whether they get to eat. religion is banned. there is no rule of law, and perceived political infractions are met with harsh punishment, punishment, i should add, that is often needed out to the three generations of a person's family , and political offenders knows that when he goes to present his parents and his children will probably go with him. there are probably about 200,000 north koreans today in the gulag, and more than a million, perhaps as high as 2 million have already died there. the reason we know all of this and much, much more is thanks to the testimonies of north koreans to have escaped. these are the people i write about in my book. this knowledge comes to us despite the best efforts of the family regime to keep it secret. for more than 50 years, ever since the end of the korean war, north korea has been sealed off from the world's eyes. the family regime has pursued an isolationist policy and it maintains an iron grip on information, access to which is very strictly controlled. to give just one example, every radio must be registered with the government, and its style mu
, as a catholic, how has your view on abortion been shaped by religion? >> i am episcapalian. my husband is a cathlic, my children are catholics. we raise our children as catholics. i am happy to talk about my view on abortion. it is that it should be safe, legal, and rare. i've worked hard on the rare part, because i wanted to make sure this is not just something that divides us politically, and that i would work to make sure we reduce the number of unintended pregnancies and helped unemployed men and women get a job. i work with an organization that does research and now has the beginning evidence to show that we have reduced the number of abortions in iowa by 26% and unintended pregnancies by 8%. i have been in washington talking about the results of this and we hope that this will be a model for the nation. about't have to talk abortion if we make sure that people have access to contraceptives. i would like congressman king to explain what his view is on that. he has said that -- i would like to know if he believes that women in this community have the right to -- the legal right to
going to bordeaux and saying to people, "i've got a great new religion for you and, by the way, give up your wine." >> narrator: the task: to put on a suit and tie, and climb on your bicycle. >> the tried and true and well-worn method was knocking on doors. and so we knocked on thousands and thousands and thousands of doors. >> the mormon mission does teach you to deal with rejection. most people are not thrilled to see a pair of mormon missionaries on their door. >> narrator: rejection was at the heart of the experience. >> and it means cultivating your own inner spiritual life. where else are you going to get the resources and the strength to carry on this difficult work of knocking on people's doors and pleading with them to listen to you unless you feel like god is with you? >> narrator: and during that time, mitt was worried about the news from home. his father was running for president. >> we would get a hold of the herald tribuand kind of keep up on what was happening. >> narrator: the news was not good. george's campaign was in trouble. he had changed his position on the vietnam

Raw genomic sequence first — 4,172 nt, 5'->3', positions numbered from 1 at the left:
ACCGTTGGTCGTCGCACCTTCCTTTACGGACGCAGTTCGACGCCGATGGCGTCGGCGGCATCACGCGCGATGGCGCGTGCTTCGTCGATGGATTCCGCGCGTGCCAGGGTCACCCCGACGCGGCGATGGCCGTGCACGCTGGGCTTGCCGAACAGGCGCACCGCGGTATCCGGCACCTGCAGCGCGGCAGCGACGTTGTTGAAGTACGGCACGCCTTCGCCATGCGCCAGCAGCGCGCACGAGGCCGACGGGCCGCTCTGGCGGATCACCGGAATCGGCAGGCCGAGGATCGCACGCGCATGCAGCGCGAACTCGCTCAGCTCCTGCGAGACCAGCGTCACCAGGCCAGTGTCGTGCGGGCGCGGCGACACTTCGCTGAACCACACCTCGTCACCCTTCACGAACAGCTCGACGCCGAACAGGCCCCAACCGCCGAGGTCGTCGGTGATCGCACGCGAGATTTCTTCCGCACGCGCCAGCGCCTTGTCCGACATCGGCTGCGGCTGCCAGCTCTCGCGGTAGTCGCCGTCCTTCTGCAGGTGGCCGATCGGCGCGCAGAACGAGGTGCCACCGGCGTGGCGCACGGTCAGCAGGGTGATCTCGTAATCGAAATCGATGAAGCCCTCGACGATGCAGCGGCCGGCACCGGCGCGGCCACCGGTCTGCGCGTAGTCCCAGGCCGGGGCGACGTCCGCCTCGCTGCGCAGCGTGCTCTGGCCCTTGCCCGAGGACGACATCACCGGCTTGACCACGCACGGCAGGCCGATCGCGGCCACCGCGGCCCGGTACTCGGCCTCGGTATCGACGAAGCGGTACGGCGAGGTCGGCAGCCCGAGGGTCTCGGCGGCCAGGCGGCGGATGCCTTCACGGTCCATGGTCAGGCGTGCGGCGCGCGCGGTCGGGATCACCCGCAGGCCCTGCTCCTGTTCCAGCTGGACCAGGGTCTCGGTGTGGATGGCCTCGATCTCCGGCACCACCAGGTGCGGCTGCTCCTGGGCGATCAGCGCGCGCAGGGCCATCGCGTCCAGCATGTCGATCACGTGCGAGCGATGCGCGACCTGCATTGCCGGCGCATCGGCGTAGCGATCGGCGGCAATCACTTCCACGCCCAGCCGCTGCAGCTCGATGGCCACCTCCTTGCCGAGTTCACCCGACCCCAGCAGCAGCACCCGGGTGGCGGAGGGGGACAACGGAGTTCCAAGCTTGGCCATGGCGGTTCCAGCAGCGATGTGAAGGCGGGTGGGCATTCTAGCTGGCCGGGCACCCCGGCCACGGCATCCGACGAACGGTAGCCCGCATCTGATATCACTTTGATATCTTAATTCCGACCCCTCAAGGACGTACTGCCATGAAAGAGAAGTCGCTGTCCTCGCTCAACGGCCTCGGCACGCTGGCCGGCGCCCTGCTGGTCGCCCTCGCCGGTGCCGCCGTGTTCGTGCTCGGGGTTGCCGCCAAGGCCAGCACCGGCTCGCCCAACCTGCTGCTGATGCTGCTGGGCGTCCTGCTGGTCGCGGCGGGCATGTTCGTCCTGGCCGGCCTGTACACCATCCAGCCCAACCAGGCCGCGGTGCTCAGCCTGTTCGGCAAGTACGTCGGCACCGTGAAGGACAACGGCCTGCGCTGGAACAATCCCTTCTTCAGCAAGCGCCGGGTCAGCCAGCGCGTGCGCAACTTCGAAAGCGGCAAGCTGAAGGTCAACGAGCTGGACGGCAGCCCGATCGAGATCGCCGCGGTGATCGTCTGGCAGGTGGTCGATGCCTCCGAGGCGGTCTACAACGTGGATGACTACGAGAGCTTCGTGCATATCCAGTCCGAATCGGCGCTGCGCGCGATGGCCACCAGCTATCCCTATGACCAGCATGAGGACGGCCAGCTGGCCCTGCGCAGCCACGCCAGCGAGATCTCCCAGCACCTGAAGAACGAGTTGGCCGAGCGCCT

recounts his life in fractalist. in of africa, africa's culture, religion, history and identity. look for these titles in bookstores this coming we can watch for the authors in the near future on booktv and on booktv.org. >> could have wanted more but in the conference can only do so much so want diversity. you want democrats, republicans, different parts of the country. everyone at different ages. we knew on the basis of nine, you can't make generalizations that are 100% certain. we may say as much in the book because conclusions are hypothesis that other people might run with but in order to make those hypotheses we needed a fairly diverse group. >> we also have the white house project for the last couple election cycles and several of the women identified several years before the 2008 election, kathleen sibelius, both in there, and barbara lee has been here several years from now when you did the last round with her foundation and talked about looking at women governors. we wanted to look at women governors who had been through barbara lee's training through the pipeline. we also m